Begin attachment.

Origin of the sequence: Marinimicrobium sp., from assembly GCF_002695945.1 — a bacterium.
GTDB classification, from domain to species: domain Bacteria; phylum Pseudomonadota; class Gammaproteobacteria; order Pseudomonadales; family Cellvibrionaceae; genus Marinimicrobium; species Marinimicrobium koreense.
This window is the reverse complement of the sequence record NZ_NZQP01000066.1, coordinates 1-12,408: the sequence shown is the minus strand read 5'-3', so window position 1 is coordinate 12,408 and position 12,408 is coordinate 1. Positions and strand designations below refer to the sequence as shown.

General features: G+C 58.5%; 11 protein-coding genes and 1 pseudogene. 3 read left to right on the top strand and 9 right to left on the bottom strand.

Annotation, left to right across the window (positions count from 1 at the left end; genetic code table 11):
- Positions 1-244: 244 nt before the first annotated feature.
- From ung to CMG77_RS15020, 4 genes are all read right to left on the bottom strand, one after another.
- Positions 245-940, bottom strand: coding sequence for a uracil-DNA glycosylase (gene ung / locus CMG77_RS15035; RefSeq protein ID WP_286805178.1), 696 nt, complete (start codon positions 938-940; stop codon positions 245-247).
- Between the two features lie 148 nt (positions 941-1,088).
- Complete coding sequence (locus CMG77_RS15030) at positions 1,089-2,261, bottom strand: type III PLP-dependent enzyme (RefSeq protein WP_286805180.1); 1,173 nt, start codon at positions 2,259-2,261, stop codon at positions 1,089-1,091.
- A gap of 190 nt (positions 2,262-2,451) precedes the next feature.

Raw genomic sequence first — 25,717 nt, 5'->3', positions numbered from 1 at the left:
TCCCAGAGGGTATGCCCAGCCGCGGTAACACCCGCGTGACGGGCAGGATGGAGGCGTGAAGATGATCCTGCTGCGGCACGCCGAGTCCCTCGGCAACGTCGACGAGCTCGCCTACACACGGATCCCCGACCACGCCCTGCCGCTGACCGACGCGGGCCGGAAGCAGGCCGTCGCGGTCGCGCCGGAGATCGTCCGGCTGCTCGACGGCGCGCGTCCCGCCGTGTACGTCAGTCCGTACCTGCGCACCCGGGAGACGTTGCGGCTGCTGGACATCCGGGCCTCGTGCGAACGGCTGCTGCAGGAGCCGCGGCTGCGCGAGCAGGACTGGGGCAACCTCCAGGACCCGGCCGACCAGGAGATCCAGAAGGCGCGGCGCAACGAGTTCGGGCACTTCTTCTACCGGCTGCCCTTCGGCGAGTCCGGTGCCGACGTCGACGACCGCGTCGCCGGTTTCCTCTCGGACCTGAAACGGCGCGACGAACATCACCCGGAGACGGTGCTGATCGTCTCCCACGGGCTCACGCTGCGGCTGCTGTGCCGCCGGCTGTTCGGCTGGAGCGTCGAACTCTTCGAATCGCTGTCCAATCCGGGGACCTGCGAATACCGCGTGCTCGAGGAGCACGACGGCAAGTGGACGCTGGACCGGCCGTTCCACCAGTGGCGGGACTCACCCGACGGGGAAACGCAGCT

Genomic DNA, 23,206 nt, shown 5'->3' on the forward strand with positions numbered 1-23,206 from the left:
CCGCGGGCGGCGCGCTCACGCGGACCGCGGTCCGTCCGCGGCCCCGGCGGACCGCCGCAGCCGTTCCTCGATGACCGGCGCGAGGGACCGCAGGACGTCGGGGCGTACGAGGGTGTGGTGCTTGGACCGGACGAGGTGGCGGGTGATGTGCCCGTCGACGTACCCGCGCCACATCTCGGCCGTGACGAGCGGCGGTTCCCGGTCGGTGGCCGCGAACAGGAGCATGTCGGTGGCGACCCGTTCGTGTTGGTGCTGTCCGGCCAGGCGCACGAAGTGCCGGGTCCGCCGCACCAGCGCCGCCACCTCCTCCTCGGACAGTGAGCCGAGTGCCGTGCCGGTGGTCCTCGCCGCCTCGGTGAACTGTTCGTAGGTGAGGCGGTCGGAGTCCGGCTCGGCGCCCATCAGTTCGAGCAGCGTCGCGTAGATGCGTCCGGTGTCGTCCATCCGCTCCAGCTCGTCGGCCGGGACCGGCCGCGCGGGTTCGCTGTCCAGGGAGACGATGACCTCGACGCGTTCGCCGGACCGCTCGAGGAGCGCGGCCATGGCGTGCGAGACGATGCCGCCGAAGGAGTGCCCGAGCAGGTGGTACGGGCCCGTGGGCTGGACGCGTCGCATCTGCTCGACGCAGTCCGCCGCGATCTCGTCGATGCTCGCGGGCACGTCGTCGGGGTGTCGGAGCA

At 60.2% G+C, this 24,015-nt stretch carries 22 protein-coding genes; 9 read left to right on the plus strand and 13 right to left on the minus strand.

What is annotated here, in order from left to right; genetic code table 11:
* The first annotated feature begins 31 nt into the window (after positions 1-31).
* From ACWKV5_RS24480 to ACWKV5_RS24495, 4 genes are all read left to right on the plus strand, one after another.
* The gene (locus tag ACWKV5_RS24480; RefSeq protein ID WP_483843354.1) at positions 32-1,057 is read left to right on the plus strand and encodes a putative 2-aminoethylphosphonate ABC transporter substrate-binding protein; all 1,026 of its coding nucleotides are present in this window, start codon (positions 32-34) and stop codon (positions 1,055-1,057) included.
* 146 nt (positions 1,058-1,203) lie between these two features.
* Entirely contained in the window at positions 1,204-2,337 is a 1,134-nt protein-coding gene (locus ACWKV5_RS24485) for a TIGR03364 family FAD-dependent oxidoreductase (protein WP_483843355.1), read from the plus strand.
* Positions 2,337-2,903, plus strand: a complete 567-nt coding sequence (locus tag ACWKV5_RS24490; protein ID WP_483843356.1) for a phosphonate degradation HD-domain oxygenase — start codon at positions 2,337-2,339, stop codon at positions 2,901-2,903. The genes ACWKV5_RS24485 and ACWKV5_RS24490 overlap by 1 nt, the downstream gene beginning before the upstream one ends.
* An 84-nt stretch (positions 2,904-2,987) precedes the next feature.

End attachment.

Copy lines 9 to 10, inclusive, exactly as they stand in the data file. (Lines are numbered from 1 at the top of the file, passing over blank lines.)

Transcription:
- Between the two features lie 148 nt (positions 941-1,088).
- Complete coding sequence (locus CMG77_RS15030) at positions 1,089-2,261, bottom strand: type III PLP-dependent enzyme (RefSeq protein WP_286805180.1); 1,173 nt, start codon at positions 2,259-2,261, stop codon at positions 1,089-1,091.